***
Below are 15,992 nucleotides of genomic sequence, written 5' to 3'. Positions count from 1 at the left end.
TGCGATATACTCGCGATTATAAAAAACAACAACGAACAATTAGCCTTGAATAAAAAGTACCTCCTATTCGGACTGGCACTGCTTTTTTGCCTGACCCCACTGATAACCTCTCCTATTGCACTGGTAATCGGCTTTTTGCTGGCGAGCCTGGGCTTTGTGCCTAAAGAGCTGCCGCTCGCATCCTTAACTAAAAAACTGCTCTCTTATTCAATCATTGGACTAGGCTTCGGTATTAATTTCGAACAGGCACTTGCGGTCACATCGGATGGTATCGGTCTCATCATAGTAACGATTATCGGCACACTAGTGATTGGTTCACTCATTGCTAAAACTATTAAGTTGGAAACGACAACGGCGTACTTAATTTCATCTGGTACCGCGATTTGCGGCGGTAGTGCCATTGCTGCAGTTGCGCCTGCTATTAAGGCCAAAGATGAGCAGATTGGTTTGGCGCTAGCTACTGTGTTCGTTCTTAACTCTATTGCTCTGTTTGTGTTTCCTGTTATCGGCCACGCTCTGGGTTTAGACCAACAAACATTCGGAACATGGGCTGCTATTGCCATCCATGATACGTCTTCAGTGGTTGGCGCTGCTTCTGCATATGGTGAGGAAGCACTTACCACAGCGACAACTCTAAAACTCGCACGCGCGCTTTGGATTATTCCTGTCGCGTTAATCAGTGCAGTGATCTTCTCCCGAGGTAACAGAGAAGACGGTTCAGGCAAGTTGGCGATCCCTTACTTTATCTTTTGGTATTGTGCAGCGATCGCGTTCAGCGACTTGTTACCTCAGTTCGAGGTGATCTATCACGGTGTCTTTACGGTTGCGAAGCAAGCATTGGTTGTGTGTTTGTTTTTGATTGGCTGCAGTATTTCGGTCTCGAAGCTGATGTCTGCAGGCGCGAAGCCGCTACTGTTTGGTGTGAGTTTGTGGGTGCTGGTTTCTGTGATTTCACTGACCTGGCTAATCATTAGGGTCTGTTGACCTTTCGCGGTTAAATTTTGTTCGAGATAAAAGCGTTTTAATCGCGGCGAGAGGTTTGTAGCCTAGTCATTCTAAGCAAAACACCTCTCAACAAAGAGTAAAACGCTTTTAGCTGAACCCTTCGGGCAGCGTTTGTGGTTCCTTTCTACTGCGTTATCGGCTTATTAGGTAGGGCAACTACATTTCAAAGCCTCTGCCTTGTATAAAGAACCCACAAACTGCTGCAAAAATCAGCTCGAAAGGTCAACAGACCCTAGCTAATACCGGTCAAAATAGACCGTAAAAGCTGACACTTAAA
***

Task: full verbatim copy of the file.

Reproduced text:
Below are 15,992 nucleotides of genomic sequence, written 5' to 3'. Positions count from 1 at the left end.
TGCGATATACTCGCGATTATAAAAAACAACAACGAACAATTAGCCTTGAATAAAAAGTACCTCCTATTCGGACTGGCACTGCTTTTTTGCCTGACCCCACTGATAACCTCTCCTATTGCACTGGTAATCGGCTTTTTGCTGGCGAGCCTGGGCTTTGTGCCTAAAGAGCTGCCGCTCGCATCCTTAACTAAAAAACTGCTCTCTTATTCAATCATTGGACTAGGCTTCGGTATTAATTTCGAACAGGCACTTGCGGTCACATCGGATGGTATCGGTCTCATCATAGTAACGATTATCGGCACACTAGTGATTGGTTCACTCATTGCTAAAACTATTAAGTTGGAAACGACAACGGCGTACTTAATTTCATCTGGTACCGCGATTTGCGGCGGTAGTGCCATTGCTGCAGTTGCGCCTGCTATTAAGGCCAAAGATGAGCAGATTGGTTTGGCGCTAGCTACTGTGTTCGTTCTTAACTCTATTGCTCTGTTTGTGTTTCCTGTTATCGGCCACGCTCTGGGTTTAGACCAACAAACATTCGGAACATGGGCTGCTATTGCCATCCATGATACGTCTTCAGTGGTTGGCGCTGCTTCTGCATATGGTGAGGAAGCACTTACCACAGCGACAACTCTAAAACTCGCACGCGCGCTTTGGATTATTCCTGTCGCGTTAATCAGTGCAGTGATCTTCTCCCGAGGTAACAGAGAAGACGGTTCAGGCAAGTTGGCGATCCCTTACTTTATCTTTTGGTATTGTGCAGCGATCGCGTTCAGCGACTTGTTACCTCAGTTCGAGGTGATCTATCACGGTGTCTTTACGGTTGCGAAGCAAGCATTGGTTGTGTGTTTGTTTTTGATTGGCTGCAGTATTTCGGTCTCGAAGCTGATGTCTGCAGGCGCGAAGCCGCTACTGTTTGGTGTGAGTTTGTGGGTGCTGGTTTCTGTGATTTCACTGACCTGGCTAATCATTAGGGTCTGTTGACCTTTCGCGGTTAAATTTTGTTCGAGATAAAAGCGTTTTAATCGCGGCGAGAGGTTTGTAGCCTAGTCATTCTAAGCAAAACACCTCTCAACAAAGAGTAAAACGCTTTTAGCTGAACCCTTCGGGCAGCGTTTGTGGTTCCTTTCTACTGCGTTATCGGCTTATTAGGTAGGGCAACTACATTTCAAAGCCTCTGCCTTGTATAAAGAACCCACAAACTGCTGCAAAAATCAGCTCGAAAGGTCAACAGACCCTAGCTAATACCGGTCAAAATAGACCGTAAAAGCTGACACTTAAA